Fugitive essays that touch on the sublime beauty of the world—and its naked weirdness, and the strangeness and murderousness of humans, and other such tropes.
“The world as it is is overdetermined: the web of all those interrelationships is dense to the point of saturation.” So writes Weschler (Mr. Wilson’s Cabinet of Wonder, 1995, etc.), who thrives on tracing unlikely linkages among disparate persons and things without, blessedly, resorting to postmodern barbarisms in order to make his points. Thus, for instance, Weschler ponders the nature of art as it emerges in the masterworks of Jan Vermeer, born in a time of savage warfare across northern Europe (“at a tremendously turbulent juncture in the history of his continent, he had been finding—and, yes, inventing—a zone filled with peace, a small room, an intimate vision”), and then, by a bit of rhetorical magic, joins that happy vision to the hungers of memory that fueled the slaughter in the former Yugoslavia. He considers the elective affinities that turn up as leitmotif in the lives of the Polish exile Roman Polanski (Weschler’s profile of whom may well be the best in the large literature devoted to the filmmaker and international outlaw), the propagandist Jerzy Urban (“short, squat, porcine, with ludicrously oversized, radar-dish ears”), the child of Holocaust survivors Art Spiegelman (whose odd battles with the filmmaker Steven Spielberg make for yet another surprising twist). He touches on the photographic collages of David Hockney, the Jewishness of Star Trek’s Spock, the musical compositions of his grandfather, and the experience of living through the Northridge earthquake of 1994. The pieces don’t add up to anything approaching a coherent whole (things postmodern seldom do), and themes come and go, but Weschler’s indefatigable literariness and pleasantly unpretentious style help make these fugitive pieces a pleasure to read.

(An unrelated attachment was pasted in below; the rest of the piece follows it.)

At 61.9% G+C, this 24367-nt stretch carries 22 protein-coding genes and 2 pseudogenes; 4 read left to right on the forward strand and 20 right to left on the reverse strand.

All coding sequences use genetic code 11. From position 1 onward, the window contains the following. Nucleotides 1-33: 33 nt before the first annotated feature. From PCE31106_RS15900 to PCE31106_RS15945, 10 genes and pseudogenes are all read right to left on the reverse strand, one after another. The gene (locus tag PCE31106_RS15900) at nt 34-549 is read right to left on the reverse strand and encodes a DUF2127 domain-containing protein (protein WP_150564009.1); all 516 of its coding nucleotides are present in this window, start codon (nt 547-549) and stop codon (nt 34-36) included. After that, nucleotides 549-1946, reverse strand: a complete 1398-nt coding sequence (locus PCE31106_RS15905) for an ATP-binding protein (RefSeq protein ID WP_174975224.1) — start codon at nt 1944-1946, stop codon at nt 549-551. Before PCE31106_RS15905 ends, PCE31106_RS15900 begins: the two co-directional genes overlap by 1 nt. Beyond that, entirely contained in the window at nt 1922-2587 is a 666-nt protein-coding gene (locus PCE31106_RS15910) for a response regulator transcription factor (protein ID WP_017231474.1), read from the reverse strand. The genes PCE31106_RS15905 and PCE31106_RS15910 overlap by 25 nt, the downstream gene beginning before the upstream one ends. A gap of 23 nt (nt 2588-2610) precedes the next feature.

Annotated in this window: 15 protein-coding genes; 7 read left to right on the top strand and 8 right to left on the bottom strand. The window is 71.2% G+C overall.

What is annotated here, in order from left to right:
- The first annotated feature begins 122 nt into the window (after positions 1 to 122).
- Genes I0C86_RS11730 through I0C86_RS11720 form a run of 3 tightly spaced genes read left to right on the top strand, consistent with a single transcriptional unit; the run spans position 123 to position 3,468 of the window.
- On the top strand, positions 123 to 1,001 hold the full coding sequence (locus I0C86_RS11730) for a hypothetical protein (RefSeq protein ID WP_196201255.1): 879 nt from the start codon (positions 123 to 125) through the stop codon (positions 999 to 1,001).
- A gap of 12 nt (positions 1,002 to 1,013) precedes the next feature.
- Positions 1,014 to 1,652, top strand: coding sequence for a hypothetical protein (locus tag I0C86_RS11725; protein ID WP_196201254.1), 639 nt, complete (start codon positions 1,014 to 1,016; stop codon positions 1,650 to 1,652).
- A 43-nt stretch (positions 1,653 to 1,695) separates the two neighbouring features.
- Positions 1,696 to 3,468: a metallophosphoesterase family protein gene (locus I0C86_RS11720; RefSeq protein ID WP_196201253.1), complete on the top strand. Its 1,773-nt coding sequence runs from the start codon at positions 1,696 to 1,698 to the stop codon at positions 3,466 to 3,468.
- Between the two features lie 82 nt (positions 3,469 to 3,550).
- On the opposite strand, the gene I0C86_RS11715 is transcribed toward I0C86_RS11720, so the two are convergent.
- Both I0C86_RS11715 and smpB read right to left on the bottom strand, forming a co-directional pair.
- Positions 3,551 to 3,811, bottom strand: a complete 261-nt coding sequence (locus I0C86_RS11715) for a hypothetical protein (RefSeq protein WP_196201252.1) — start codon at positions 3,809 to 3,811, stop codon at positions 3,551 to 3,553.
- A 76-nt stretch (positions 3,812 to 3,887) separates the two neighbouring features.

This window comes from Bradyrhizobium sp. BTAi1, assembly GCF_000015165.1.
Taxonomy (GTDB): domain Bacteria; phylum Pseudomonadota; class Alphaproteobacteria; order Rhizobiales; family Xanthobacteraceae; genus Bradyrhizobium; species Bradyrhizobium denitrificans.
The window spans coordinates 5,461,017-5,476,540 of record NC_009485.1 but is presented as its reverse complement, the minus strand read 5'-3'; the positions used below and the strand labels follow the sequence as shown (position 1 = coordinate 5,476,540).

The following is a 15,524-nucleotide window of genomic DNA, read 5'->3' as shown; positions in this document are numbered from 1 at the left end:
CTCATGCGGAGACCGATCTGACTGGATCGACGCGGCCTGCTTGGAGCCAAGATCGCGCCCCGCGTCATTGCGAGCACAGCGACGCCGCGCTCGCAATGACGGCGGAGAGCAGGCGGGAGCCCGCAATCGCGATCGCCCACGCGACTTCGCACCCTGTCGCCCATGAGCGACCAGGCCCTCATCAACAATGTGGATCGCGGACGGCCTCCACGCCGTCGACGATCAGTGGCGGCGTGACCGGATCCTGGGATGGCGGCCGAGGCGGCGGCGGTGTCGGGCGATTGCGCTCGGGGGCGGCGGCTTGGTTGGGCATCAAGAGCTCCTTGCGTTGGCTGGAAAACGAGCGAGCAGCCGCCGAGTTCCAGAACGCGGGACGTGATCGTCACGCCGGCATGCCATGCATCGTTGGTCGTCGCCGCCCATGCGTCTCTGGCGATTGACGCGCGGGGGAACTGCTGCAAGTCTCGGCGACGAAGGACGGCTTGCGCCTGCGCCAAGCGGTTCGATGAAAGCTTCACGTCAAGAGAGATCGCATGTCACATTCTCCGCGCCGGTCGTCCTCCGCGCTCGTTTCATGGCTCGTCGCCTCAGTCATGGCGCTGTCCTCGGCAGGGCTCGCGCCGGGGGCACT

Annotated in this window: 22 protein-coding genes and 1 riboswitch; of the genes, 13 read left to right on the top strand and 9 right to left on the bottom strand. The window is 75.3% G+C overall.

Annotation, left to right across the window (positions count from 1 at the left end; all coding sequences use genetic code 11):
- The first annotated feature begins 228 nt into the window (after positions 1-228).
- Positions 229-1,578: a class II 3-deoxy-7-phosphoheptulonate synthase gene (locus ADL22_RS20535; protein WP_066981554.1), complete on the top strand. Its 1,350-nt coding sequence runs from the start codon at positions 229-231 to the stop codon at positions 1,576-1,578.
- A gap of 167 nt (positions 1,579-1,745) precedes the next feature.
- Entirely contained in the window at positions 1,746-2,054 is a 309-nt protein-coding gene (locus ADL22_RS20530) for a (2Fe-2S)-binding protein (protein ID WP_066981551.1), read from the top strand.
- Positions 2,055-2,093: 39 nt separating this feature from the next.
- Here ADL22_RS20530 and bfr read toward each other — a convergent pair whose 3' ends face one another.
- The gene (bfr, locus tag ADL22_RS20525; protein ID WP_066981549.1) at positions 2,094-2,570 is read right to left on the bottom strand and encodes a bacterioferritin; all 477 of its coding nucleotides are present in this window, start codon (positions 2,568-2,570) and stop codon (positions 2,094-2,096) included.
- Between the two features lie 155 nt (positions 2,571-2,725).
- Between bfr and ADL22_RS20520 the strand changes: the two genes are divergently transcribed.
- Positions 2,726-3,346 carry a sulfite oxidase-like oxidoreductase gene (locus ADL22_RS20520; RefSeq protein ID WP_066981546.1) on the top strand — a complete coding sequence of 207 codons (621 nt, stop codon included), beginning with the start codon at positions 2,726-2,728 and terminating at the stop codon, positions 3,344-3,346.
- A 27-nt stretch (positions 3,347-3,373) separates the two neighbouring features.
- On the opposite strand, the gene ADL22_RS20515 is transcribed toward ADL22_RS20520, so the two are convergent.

A welcome addition to Weschler’s body of work.